Eastern Africa suffers worst drought in 40 years: IGAD
The Intergovernmental Authority on Development (IGAD) said on Monday that people are suffering from severe drought in Somalia, Kenya and Ethiopia. According to a report, the situation is critical as it has not reached this magnitude in the last 40 years.
IGAD, which has an eight-country trade bloc in Africa, through its Climate Prediction and Applications Centre (ICPAC) said at a press briefing in the Kenyan capital Nairobi that as a whole, the East Africa region this year has recorded higher temperatures and less than normal rainfall.
"The MAM (March, April and May) rains are crucial for the region, and sadly, we are looking at not just three, but potentially four consecutive failed seasons,” said Workneh Gebeyehu, IGAD's executive secretary.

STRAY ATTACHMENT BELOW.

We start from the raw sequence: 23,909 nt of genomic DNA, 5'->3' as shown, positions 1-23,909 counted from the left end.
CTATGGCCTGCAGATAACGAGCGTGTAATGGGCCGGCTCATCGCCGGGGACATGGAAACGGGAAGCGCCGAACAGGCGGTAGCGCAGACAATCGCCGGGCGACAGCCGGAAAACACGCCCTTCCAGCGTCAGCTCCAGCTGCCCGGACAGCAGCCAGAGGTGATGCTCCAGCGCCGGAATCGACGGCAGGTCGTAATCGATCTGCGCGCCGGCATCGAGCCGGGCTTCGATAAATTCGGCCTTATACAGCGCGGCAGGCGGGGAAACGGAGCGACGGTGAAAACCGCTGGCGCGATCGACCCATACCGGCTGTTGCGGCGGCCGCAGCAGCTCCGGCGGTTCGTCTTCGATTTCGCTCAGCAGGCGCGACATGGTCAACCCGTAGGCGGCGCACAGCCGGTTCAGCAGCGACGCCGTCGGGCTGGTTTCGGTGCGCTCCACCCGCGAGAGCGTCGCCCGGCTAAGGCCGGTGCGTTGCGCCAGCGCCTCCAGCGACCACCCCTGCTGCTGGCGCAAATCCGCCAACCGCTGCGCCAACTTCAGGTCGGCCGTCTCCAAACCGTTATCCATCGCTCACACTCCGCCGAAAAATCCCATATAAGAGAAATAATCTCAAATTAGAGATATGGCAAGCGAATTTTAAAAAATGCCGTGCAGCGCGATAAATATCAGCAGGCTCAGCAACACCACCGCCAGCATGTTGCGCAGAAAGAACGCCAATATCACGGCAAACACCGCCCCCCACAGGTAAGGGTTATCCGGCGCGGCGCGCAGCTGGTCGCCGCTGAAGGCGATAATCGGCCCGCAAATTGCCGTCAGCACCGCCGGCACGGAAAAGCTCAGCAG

"This coupled with other stress factors such as conflicts in both our region and Europe, the impact of COVID-19 and macro-economic challenges has led to acute levels of food insecurity across the Greater Horn of Africa,” he added.
According to IGAD, over 29 million people are facing high levels of food insecurity across the IGAD region.
Gebeyehu noted that already, 15.5 million to 16 million people in East Africa are in need of immediate food assistance due to the drought.
"This is 6 to 6.5 million in Ethiopia, 3.5 million in Kenya and 6 million in Somalia. In the southern-central part of Somalia, the situation is catastrophic, with 81,000 people at risk of famine,” he said.
The IGAD region includes governments from the Horn of Africa, Nile Valley and the African Great Lakes.
The severe shortages of water and pasture are leading to smaller food production, significant losses in livestock and wildlife, and a rise in resource-based conflicts in the East African region.
IGAD's early warning systems and indicators show the situation will worsen in the East Africa region in the coming months.